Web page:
Department of Cooperative Governance and Traditional Affairs Third Quarter Performance; Committee Legacy Report

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Cooperative Governance and Traditional Affairs

10 March 2014
Chairperson: Ms D Nhlengethwa (ANC)
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Meeting Summary

Presentation on the 2013/14 Quarterly Financial Statements for the period ended 31 December 2013 (Quarter 3)
The Department of Corporate Development and Traditional Affairs presented a report on its performance for the period up to the end of the third quarter of the financial year.

After providing details of departmental expenditure, and explanations for over- and under-expenditure (see document), it was disclosed that irregular expenditure to date was R339m, compared to R264m during the same period the previous year.  The irregular expenditure incurred related mainly to cases of non-compliance with procurement policies. All these incidents were being investigated to determine liability.  The bulk of the irregular expenditure related to payments involving Community Work Programme (CWP) contracts, identified as irregular in the previous financial year, amounting to R216 million in 2012/13 and R276 million in 2013/14, as well as payments relating to the lease of office space, where the Department of Public Works had not renewed lease agreements with landlords, amounting to R16 million in 2012/13 and R27 million in 2013/14. A letter had been sent to National Treasury for consideration of possible condonement of the two cases of irregular expenditure.  The Department had also developed and implemented a Post Audit Action Plan on the 2012/13 audit outcome, which was assisting to mitigate the control weaknesses identified by the AG.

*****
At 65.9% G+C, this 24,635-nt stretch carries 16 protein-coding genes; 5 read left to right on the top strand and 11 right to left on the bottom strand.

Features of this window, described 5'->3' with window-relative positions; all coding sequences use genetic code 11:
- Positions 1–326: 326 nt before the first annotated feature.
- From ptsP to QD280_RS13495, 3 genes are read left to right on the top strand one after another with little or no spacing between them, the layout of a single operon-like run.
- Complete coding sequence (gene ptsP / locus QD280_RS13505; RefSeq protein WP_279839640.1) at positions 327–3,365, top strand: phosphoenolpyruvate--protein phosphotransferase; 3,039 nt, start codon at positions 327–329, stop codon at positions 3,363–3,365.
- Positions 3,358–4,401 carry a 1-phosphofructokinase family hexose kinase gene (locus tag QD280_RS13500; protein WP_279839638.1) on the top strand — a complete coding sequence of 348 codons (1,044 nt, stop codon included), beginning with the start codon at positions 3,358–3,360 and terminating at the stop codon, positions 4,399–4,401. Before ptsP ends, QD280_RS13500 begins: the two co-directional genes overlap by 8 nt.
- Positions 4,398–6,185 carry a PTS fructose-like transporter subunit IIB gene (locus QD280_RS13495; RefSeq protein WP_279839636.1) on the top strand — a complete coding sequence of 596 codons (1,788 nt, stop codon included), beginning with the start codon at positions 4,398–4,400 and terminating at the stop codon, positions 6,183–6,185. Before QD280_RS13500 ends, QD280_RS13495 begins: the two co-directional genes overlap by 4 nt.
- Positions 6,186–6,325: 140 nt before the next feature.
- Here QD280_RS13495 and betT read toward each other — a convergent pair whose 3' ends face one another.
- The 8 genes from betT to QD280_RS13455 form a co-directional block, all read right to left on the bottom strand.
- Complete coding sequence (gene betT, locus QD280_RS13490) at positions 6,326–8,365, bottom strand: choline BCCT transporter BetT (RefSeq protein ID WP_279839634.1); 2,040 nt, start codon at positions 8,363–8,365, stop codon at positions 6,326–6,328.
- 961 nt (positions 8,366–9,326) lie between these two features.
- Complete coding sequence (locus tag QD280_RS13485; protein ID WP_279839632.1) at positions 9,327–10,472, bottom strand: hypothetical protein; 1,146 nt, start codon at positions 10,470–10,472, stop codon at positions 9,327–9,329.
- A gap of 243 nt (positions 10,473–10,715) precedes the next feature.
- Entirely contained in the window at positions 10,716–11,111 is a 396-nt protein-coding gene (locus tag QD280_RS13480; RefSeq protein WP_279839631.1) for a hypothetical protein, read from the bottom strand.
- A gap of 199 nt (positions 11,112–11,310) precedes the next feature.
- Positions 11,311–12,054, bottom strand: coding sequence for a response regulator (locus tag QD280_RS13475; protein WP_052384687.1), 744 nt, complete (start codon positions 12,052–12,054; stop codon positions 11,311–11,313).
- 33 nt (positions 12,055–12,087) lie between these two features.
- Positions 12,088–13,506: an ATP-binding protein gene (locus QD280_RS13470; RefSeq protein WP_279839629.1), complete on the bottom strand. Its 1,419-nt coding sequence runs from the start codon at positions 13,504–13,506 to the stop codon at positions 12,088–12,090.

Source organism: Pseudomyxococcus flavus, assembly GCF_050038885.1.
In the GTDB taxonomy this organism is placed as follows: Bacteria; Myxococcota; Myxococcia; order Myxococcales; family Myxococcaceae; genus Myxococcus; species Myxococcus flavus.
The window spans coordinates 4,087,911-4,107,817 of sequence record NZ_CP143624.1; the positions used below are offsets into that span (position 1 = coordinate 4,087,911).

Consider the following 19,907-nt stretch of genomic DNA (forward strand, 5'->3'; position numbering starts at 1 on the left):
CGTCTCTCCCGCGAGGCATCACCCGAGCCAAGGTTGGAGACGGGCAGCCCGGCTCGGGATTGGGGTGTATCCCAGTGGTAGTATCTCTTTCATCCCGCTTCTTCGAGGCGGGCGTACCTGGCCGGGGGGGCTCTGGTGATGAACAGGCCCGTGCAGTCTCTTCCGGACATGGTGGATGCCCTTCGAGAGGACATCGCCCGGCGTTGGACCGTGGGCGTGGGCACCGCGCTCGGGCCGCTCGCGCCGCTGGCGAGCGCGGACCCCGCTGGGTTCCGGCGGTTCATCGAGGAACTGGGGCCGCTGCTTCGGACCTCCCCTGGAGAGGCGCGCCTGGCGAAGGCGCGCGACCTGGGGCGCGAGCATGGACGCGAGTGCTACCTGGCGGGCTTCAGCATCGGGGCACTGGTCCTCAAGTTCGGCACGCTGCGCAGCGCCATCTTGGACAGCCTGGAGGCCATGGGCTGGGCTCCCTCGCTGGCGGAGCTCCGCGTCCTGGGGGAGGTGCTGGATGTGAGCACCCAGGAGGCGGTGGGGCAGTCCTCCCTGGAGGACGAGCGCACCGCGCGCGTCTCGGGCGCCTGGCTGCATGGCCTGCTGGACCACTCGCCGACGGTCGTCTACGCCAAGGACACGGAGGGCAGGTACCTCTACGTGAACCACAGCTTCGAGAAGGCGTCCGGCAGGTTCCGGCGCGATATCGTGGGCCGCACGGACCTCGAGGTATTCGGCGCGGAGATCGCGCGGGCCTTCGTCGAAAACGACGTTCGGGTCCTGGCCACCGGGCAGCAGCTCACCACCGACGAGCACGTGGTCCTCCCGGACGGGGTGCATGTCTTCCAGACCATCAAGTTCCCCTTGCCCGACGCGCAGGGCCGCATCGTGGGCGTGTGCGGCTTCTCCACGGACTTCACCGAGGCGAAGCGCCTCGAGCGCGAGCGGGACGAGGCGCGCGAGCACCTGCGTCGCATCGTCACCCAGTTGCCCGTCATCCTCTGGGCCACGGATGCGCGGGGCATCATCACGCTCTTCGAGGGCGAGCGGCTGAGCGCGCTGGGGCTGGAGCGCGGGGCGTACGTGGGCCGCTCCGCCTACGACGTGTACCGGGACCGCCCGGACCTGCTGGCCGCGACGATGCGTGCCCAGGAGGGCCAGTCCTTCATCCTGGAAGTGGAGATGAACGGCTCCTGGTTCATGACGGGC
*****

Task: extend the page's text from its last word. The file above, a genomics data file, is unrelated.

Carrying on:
The Committee paid particular attention to the irregular expenditure, specifically that which related to the absence of a lease agreement for the offices the Department was renting, and the contractual irregularities with regard to service providers.  The Committee also focussed on monitoring systems that would address the irregular expenditure, as well as the Community Work Programme (CWP), including the monitoring of the allocation of funds and the participants in the programme.  Members questioned why the Department needed a ‘miscellaneous’ or ‘interim’ account before certain funds were distributed, and how the Disaster Management Fund was managed and prioritised in terms of disaster assistance.

The Legacy Report was adopted, with amendments.
 

Meeting report

The Chairperson welcomed the Department of Cooperative Governance and Traditional Affairs (COGTA) delegation to the meeting.  COGTA Director-General: Cooperative Governance, Mr Vusimuzi Madonsela, expressed the Department’s gratitude for the Committee’s support and guidance during this term and said he hoped the good working relationship would continue with the next administration.  COGTA Director-General: Traditional Affairs, Prof Charles Nwaila, repeated the sentiments, and said the Department would go from strength to strength. 

2013/14 Quarter Financial Statements for the period ended 31 December 2013 (Quarter 3)
COGTA Chief Director: Finance, Ms Dorothy Snyman, said that as a result of the large numbers of audit findings on material misstatements and/or corrections to the annual financial statements of government institutions over the past few years, the Auditor-General (AG) had recommended to Parliament that departments should compile monthly interim financial statements for review by management and the internal audit units, to prevent similar findings. 

Note 6.3 of the Interim Financial Statements (IFS) dealt with consultants, contractors and outsourced services.  The expenditure related to business and advisory services (R388 million), with R303 million of that amount related to disbursements to Community Works Programme (CWP) service providers.  Contractors cost R902 million, and R897 million of this amount related to disbursements to CWP participants.